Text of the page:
Based on the study of 1,859 metal-detected brooches recovered at different sites in the Limfjord region, this paper discusses patterns of production, distribution, use, and deposition of brooches. Widespread indications of non-ferrous metalwork and a modest number of models for brooch production suggest that brooches were produced at many settlements in the region during the period studied (AD 400–1150), and traces of technical change and varying distribution patterns in the finished brooches suggest temporally as well as spatially differing modes of production. Furthermore, analyses suggests that most brooches were intact when they entered the soil, and seemingly random distribution patterns likely reflect the fact that many, perhaps most, were simply accidentally dropped. However, over and above, the interpretational difficulties are consequent on the recovery of all of the metal-detector finds in the plough layer detached from their original context. The interpretation of distribution patterns is at most sites also markedly challenged by the fact that many brooches, along with other metal artefacts, appear to having been secondarily deposited in the fields surrounding the settlements, probably during the manuring of the fields.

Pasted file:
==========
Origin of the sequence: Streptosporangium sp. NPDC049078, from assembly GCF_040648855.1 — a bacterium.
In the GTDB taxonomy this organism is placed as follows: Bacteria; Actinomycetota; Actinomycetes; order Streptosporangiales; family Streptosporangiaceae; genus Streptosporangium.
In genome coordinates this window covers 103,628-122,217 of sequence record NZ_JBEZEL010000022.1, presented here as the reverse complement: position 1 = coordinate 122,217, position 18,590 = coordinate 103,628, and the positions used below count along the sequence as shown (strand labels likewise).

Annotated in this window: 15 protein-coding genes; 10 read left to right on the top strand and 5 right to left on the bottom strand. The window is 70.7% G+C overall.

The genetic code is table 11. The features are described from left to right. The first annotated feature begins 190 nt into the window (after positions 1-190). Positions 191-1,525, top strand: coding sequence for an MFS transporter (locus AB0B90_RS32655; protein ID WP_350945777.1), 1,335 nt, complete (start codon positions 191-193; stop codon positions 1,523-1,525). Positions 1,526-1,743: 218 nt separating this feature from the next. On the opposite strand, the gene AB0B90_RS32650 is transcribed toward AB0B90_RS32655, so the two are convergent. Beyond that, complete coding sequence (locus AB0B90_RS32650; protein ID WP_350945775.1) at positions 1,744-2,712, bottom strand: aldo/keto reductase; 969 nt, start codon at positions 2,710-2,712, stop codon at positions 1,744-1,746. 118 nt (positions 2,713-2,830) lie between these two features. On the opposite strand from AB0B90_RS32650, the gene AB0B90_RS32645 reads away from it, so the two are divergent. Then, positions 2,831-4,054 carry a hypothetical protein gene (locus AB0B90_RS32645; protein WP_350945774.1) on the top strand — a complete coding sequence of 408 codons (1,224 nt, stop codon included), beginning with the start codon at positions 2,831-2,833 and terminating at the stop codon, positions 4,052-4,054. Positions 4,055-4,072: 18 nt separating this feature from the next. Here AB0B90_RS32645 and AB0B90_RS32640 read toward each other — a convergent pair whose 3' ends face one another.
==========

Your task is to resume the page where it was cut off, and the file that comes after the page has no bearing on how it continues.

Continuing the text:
Venantius Fortunatus was a Latin, Ravenna educated, semi-political rhetorical poet active in Merovingian Francia in the late 6th century. Arriving in Austrasia from the Alps in the spring of 566, he wrote three poems, not least an epithalamium publicly performed at the wedding of Sigibert and Brunhild. This literary genre, its structure and the three addressees of his poems can be seen as a surprisingly detailed template for the Norse poem Skírnismál. The value of Fortunatus’ poetry rests with his ability to amalgamate Germanic, Christian and Latin Roman culture in a period of transition from a pagan to a Christian society. Since these periods of transition are reoccurring, it is possible to see an education in the 10th–11th century as the background for the Norse Skírnismál author, who probably must have read Fortunatus in order to compose his Norse wedding entertainment. Skírnismál is thus neither a purely Norse nor a purely oral composition.